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  • Author or Editor: Ronald H. Walser x
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Abstract

The promotion of adventitious root formation by paclobutrazol was tested by placing cuttings in solutions of the chemical for 24–40 hr, and then observing the rooting response. Paclobutrazol at relatively low concentrations (3 to 6 mg·liter-1) increased the number of roots formed on cuttings of Creeping Charlie (Plectranthus australis R. Br.) and common bean (Phaseolus vulgaris L.) by about 100% and 85%, respectively. Paclobutrazol did not affect root length greatly but reduced shoot length by about 20% compared to controls.

Open Access

Seeds of Lycopersicon esculentum Mill. cv. UC 82L were treated with hypertonic priming solutions containing KNO3 and K3PO4(10 g·liter-1 each), and various concentrations of uniconazole before sowing. Treatment of the seed with priming solution only hastened emergence by ≈ 2 days compared to untreated seed sown directly from the packet, but did not affect total emergence after 12 days. Addition of uniconazole to the priming solution had no significant effect on speed of emergence or total emergence after 12 days compared to the primed control. Seed priming plus uniconazole at 1 or 10 mg·liter-1 reduced seedling height after 2 weeks by ≈ 20% compared to the primed control. Uniconazole had no effect on the mortality of either hardened or nonhardened seedlings exposed to below-freezing temperatures for 3 hr. These data suggest that treatment of tomato seed with hypertonic solutions containing uniconazole would be of little practical value in protecting seedlings from freeze damage. Chemical names used: (E)-1-(4-chlorophenyl)-4,4-dimethyl-2-(1,2,4-triazol-yl)penten-3-ol (uniconazole).

Free access

Abstract

Severely chlorotic ‘Delicious’ apple (Malus domestica Borkh.) trees growing in a calcareous soil were pressure-injected with a 1.0% (w/w) ferrous sulfate solution. Net photosynthesis (Pn) of iron-treated trees was at least 50% greater than controls within 10 days after injection and reached as high as 115% above controls during the first growing season. Chlorophyll (Chl) concentration closely paralleled Pn during the first growing season, but the correlation was not as strong thereafter. During the 3rd growing season after injection, Pn of injected trees declined, yet still remained greater than controls until September (last sampling date). Visual chlorosis reappeared in the young terminal leaves near the end of the 3rd growing season. Stomatal diffusive resistance was unaffected by the treatments. Foliar iron concentrations in treated trees increased above the controls for about 2 months after injection. Thereafter, foliar iron content gradually decreased until the end of the first growing season, after which concentrations were similar to controls. Results indicate that injection of iron into chlorotic apple trees can enhance Pn and Chl for at least 3 growing seasons.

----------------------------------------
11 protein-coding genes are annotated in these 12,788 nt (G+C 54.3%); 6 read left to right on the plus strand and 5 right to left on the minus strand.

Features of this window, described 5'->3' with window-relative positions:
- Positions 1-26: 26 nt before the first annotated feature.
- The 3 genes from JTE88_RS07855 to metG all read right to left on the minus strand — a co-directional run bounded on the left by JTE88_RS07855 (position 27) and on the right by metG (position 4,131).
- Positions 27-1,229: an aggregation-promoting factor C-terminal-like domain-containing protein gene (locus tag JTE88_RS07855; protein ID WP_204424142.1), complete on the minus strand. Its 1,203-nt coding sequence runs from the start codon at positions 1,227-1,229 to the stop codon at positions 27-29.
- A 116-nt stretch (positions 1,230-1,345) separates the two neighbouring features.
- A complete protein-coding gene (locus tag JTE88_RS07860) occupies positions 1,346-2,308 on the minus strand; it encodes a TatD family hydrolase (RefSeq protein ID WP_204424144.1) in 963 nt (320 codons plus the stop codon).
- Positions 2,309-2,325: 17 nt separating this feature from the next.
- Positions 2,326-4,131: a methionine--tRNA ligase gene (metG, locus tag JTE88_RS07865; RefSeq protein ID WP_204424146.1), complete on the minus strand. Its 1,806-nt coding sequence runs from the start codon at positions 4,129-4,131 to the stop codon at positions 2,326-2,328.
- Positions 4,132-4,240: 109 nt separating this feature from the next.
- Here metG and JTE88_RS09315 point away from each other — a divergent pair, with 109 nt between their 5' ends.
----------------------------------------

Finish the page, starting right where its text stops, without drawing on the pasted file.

Open Access

Abstract

Severely chlorotic ‘Red Delicious’ apple (Malus domestica Borkh.) trees growing on a calcareous soil were treated for iron (Fe) chlorosis with pressure injections of 1.0% (w:w) solutions of ferrous sulfate, ferric citrate, or Fe-Sequestrene-330 (Fe-330). Injections were made in September of 1981 and in April, June, and July of 1983. All treatments increased chlorophyll concentrations compared to controls, and treatments made in September of 1981 and in April and June of 1983 increased shoot growth during the 1983 growing season compared to controls. Although the treatments did result in a temporary increase in foliar Fe content, there was not a strong correlation between foliar Fe and chlorophyll concentration. Ferrous sulfate and Fe-330 were more effective than ferric citrate in alleviating chlorosis. Injections made in April and June of 1983 greatly increased bloom in May of 1984, compared to trees injected in July of 1983 and the untreated controls. Hence, injections should be made early in the season (before July) in order to promote bloom the following growing season.

Open Access

Abstract

A 2-year study involving 15 garden vegetables and 5 different-sized gardens was conducted to assess land, labor, and production efficiency. As garden size increased, total production increased, but yield per unit area decreased. Relative labor inputs varied with garden size, but were greatest for harvesting (38%) followed by planting (23%), miscellaneous (22%), and weeding (17%). The highest production in relationship to labor and land use was obtained with beets, carrots, cucumbers, onions, tomatoes, and summer squash. The poorest yielding crops were pole and bush beans, sweet corn, peas, peppers, and radishes. Total vegetable yield for the 2-year study averaged 6.2 kg/m2.

Open Access